Beyond that, though, there is another layer to Singapore's 21st century prosperity that I find fascinating. Singapore is also a hub for water companies, a sort of Silicon Valley of water. ... There are over 100 water treatment stocks there, with a total market cap in excess of $50 billion, according to Jim Rogers, author of A Bull in China. ...

The old trading post dreamed up by Raffles continues to be a hotbed of international trade. The Port of Singapore, after all, is the world's largest. But it has also become a private banking boomtown and a hub of the growing water sector. Western countries could learn a thing or two about how to get rich by studying Singapore's playbook. And investors ought to take a look at putting money to work in Singapore. Raffles, I think, would be pleased.


This lightweight but still interesting Forbes article offers a quick introduction to a few why's and a few how's of asset protection. It also implies that the U.S. is a serious asset protection haven for those worried about being wiped out by a lawsuit, although it later qualifies this a good deal.

When people think of tax havens, they usually picture the Swiss Alps or Caribbean islands. But traditional venues like Switzerland, the duchies of Lichtenstein and Luxembourg and Caribbean paradises like the British Virgin Islands are finding competition from the U.S., where lawyers in seven states, such as Nevada and Alaska, are muscling in, looking to grab business from the world's wealthy.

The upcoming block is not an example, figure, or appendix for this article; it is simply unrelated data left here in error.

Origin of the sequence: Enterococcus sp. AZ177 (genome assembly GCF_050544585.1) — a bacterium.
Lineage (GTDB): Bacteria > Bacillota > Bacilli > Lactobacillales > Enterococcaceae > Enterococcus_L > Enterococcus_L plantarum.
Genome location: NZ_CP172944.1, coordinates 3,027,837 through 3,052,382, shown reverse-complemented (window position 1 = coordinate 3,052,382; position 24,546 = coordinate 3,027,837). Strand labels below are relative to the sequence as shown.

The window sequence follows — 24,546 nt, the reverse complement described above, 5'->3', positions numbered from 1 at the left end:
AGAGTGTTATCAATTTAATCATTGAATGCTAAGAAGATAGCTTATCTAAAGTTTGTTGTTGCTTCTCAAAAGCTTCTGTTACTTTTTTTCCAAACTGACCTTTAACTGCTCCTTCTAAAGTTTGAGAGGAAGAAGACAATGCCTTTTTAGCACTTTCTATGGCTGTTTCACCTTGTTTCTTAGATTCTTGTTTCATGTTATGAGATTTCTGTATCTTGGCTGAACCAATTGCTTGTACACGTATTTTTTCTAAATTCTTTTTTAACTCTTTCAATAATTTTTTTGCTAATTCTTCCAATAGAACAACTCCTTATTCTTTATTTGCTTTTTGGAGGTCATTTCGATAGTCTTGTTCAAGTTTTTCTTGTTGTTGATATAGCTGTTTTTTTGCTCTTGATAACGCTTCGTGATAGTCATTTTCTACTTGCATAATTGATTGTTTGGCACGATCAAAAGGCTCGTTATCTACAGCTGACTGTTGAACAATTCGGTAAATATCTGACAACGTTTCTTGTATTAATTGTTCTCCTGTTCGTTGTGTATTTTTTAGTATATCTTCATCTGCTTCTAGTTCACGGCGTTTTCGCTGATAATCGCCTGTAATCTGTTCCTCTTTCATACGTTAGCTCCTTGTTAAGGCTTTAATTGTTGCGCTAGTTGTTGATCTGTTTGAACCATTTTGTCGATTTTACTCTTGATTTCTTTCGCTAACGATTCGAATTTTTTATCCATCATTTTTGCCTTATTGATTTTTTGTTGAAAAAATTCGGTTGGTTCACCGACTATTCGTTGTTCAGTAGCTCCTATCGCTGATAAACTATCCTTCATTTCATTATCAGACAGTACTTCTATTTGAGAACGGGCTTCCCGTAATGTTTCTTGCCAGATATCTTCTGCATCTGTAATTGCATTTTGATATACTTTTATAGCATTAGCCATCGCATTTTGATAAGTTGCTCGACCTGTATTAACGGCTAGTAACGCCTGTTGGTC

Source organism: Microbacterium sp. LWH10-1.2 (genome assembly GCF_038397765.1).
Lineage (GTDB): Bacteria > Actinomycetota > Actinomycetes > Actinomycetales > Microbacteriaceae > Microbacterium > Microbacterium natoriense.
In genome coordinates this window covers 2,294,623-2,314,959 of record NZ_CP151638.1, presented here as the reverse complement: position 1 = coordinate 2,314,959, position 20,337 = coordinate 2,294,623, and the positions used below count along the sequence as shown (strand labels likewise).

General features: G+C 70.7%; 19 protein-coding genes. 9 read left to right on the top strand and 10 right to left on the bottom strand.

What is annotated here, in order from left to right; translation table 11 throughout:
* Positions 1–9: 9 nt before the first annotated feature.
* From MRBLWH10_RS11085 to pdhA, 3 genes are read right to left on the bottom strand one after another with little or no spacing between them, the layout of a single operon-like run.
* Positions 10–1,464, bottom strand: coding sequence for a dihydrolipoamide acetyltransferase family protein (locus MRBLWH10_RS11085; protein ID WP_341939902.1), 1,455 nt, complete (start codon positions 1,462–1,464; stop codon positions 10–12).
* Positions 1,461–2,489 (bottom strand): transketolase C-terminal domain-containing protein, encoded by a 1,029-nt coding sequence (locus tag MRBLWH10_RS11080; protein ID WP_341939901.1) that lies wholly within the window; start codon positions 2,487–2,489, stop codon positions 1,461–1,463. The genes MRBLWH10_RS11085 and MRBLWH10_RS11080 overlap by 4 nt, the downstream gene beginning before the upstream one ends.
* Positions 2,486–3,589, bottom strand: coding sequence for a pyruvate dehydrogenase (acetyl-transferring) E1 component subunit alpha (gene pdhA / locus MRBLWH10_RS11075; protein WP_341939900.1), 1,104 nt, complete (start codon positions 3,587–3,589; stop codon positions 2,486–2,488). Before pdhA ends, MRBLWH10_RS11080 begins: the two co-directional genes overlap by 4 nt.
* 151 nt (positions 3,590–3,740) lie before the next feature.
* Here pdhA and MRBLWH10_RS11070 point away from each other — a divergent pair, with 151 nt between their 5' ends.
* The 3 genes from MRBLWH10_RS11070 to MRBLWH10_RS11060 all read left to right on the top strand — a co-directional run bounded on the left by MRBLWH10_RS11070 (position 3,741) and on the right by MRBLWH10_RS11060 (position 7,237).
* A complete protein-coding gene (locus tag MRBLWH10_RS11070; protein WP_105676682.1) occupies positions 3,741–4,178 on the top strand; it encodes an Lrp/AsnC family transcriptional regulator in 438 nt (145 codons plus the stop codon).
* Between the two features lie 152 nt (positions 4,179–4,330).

They are peddling the concept of a "self-settled spendthrift trust," an irrevocable trust that is created by its beneficiary and is designed to preserve wealth. A consequence of that is that these trusts can help shield assets from lawsuits or creditors. Sexy? Not so much. Surprised? Don't be.

Contrary to the popular vision of "offshore" banking, the true purpose of these accounts for many wealthy clients is to protect a lifetime of earnings and savings not from being taxed, but from being wiped out in a major lawsuit -- say, a medical malpractice or a class-action securities litigation against an executive. "Litigation is a much bigger threat than taxes because there is an unlimited amount of assets at risk," says California lawyer Jeffrey Verdon. "High-net-worth people are at bigger risk than normal people."

There are other strategic reasons. Offshore companies in the British Virgin Islands, for example, can be used to house estate assets that can be passed to family members without estate taxes. And offshore accounts can open doors to new investment opportunities. Offshore investment funds not registered with the U.S. Securities and Exchange Commission often require U.S.-based investors to set up an offshore entity to participate.

Of course there is the, ahem, possibility that the accounts are being used to avoid paying excessive taxes, even though U.S. taxpayers who have offshore accounts are required to file annual forms to the U.S. IRS detailing transfers and other trust activities -- or face a penalty of 5% of the value of the assets. They are also supposed to file forms detailing distributions from their trust (or face a penalty of 35%).

Some countries do not necessarily enforce the reporting requirements, and some, like Luxembourg, say it is up to the trust owner to keep up with the paperwork. This perpetuates the notion that offshore accounts are being used to scam the government. "Offshore holdings continue to be viewed with skepticism and a presumption of impropriety by the IRS," writes Jeffrey Morse, a Las Vegas lawyer, in the March issue of Nevada Lawyer magazine.